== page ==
Other landscape photographers take a more liberal approach to fulfill their vision, replacing grey skies with technicolor sunsets, super-saturating colours or moving buildings to create better balance.

From our perspective, it’s all valid. We may not like all of it today (and we’re free to change our minds tomorrow), but we’re open to the photographer’s interpretation. For us, landscape photography tells a story. It’s art, not a documentary.

Dramatic landscape photo with colourful editing

A study in contrast, or just an annoying edit? It’s never been easier to explore

Dramatic landscape image with colourful editing

Another play at colour, contrast and composition. Background for a poster with type?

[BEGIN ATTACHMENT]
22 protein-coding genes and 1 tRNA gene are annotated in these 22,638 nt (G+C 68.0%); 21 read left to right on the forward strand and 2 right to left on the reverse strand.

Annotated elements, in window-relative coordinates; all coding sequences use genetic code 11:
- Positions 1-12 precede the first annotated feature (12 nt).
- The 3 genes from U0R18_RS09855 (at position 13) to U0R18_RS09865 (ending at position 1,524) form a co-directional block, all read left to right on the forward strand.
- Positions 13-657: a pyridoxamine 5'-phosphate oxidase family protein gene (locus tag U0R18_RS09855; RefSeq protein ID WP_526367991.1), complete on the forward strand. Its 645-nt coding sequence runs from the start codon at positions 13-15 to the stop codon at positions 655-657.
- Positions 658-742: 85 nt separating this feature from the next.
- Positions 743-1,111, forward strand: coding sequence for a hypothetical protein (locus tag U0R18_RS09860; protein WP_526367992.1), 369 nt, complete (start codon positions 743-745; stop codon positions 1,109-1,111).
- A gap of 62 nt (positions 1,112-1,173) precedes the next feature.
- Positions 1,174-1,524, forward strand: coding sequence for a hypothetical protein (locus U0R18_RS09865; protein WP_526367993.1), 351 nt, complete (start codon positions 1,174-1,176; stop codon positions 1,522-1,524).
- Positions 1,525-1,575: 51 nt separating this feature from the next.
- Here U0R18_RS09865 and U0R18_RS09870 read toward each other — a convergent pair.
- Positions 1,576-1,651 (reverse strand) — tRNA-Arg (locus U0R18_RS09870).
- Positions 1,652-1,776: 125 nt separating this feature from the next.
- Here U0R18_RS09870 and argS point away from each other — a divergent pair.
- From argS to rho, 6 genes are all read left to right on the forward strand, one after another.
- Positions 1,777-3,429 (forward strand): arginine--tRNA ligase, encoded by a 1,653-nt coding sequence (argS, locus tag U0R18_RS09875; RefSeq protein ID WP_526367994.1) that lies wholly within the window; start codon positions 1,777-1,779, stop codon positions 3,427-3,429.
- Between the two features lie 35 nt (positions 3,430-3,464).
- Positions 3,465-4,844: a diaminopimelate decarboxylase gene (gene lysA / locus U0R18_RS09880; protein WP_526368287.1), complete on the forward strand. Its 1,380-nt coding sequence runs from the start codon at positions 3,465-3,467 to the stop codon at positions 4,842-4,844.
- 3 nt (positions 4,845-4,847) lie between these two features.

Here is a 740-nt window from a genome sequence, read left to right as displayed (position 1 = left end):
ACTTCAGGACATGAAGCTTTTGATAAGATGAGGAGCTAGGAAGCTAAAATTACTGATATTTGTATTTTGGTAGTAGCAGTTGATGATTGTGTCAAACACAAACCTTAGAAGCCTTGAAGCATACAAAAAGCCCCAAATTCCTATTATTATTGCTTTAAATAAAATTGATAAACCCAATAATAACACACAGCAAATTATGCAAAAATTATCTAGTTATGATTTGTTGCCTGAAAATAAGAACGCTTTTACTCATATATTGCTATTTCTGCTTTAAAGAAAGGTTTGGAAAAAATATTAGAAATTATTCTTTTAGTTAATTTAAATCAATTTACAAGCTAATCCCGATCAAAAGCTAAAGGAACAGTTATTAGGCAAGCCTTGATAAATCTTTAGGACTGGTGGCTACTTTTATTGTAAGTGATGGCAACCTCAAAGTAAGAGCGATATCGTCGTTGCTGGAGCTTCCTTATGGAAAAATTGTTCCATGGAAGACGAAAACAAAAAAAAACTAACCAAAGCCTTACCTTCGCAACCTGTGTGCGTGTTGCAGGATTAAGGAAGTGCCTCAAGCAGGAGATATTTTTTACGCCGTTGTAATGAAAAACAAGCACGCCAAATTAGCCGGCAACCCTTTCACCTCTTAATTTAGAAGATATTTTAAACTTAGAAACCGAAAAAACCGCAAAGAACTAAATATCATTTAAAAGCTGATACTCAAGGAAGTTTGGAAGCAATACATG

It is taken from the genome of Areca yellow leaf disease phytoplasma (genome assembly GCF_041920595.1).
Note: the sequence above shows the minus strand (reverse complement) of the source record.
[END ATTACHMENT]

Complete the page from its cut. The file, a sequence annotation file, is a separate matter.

Andy Strote

In Andy’s career as a copywriter and creative director in advertising and marketing, he has created numerous campaigns for corporate clients in all media. On these projects, he worked closely with leading photographers and commercial directors.

Along the way, Andy was the co-founder of two successful marketing agencies. The first, which he started in partnership with Simon, often featured Simon’s photography and videography in our campaigns. We grew that company to 30 people before it was acquired by a multi-national IT firm.

Sixteen years after starting his second marketing firm, Andy sold his interest and now has more time to devote to travel which fuels his photography.

Today, our love of photography, filmmaking and the creative communities that surround these passions has brought us together in ExploreDiscoverShoot.